Revelations continue to surface about how broadly companies share personal data. This week, The New York Times reports how Facebook shared vast amounts of its user’s personal information with phone and mobile device makers.
Collection of personal information has expanded beyond what anyone could have imagined. Information technologies, such as our always-on internet connections, fitness trackers, and mobile phones make it easier to automatically collect information from a wide range of human activities at frequent intervals. And, increasingly, corporations and governments are collecting, analyzing, and sharing detailed information about individuals over extended periods of time. While these vast quantities of data from new sources and novel methods for large-scale data analysis promise to yield a deeper understanding of individuals’ characteristics, behavior, and relationships, they also create heightened risks of misuse.
The Cambridge Analytica controversy is a salient illustration of the risks that can arise from the widespread collection, analysis, and disclosure of vast amounts of personal information in the modern age. The political firm gained access to the personal information of more than 50 million Facebook users. Data about individual profiles, locations, and interests were reportedly collected without users’ knowledge and leveraged in various ways designed to influence voter behavior during the 2016 US presidential election. How can corporations and governments manage data privacy risks that are rapidly growing and evolving over time?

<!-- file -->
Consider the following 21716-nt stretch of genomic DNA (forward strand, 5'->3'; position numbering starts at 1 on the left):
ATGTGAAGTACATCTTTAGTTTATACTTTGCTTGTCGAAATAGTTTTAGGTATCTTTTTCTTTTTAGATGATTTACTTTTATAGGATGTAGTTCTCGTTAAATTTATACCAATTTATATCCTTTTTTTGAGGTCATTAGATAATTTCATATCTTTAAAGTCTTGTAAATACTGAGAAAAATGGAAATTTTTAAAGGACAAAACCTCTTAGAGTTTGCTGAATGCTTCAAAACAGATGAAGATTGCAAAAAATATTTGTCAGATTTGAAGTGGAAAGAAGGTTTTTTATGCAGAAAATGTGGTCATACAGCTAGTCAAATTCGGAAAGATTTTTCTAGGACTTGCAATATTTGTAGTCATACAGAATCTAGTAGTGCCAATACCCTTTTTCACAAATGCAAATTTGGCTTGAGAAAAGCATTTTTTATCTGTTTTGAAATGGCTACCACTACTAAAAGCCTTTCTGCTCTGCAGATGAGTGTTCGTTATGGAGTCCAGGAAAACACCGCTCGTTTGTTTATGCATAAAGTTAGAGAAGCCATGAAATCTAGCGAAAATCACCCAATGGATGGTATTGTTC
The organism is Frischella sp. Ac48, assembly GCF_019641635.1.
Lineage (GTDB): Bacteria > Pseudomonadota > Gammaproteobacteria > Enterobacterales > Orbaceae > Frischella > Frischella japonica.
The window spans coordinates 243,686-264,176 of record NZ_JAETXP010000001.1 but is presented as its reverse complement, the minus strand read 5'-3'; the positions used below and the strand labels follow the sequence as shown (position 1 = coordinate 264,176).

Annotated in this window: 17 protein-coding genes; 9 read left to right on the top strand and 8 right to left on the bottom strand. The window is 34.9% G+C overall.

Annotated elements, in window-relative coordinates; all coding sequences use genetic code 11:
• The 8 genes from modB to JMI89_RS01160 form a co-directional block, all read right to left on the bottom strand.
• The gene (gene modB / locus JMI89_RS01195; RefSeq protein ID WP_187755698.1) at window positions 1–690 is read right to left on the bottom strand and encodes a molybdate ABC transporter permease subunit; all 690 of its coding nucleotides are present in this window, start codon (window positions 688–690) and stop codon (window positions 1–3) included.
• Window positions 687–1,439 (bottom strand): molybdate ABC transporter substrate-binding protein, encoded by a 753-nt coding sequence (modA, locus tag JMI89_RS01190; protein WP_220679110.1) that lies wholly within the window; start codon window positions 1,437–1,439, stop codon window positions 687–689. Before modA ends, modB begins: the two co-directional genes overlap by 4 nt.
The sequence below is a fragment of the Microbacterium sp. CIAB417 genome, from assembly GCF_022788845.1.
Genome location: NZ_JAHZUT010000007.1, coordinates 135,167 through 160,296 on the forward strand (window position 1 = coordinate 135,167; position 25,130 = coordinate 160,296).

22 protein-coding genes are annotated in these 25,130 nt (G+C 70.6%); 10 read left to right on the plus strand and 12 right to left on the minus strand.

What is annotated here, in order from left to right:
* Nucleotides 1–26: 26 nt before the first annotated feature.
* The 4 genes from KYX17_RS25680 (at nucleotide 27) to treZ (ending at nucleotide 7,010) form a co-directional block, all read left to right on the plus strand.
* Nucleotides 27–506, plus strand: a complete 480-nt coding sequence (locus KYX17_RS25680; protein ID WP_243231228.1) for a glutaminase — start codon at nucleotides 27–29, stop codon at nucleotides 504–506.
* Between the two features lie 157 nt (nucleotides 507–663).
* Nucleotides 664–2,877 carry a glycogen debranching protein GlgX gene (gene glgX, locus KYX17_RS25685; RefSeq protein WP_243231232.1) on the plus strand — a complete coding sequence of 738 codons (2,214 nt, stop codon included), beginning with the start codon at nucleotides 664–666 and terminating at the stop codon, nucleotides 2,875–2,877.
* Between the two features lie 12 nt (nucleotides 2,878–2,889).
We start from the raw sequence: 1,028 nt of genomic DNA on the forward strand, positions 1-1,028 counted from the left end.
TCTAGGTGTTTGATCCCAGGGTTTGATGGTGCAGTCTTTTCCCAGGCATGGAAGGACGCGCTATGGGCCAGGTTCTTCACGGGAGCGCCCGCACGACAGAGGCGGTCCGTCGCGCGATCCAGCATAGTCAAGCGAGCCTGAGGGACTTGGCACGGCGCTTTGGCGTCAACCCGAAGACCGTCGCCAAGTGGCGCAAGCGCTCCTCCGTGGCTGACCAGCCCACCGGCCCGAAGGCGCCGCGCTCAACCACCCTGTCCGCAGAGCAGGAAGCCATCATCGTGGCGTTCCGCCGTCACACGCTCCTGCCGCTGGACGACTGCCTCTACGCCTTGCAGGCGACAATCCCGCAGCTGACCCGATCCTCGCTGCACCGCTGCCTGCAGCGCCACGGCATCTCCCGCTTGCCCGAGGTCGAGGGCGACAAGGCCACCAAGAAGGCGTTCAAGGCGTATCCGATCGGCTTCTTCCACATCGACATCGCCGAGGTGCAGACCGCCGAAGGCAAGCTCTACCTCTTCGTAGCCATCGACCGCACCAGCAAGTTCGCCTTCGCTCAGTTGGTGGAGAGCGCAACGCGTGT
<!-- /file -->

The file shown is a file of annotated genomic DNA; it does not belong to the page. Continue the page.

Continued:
Our research analyzes how informational risks multiply as more frequent and longer-term personal data collections combine with increasingly broad accumulations of data that include dozens or even thousands of attributes. Broad, long-term data collection greatly increases risk because collecting data from the same individual repeatedly leaves behavioral “fingerprints” that make it much easier to re-identify individuals in the data. When repeated measurements are combined with broad data collections, the data can also provide insights into domains of activity that stray far from the intended purpose of the data collection.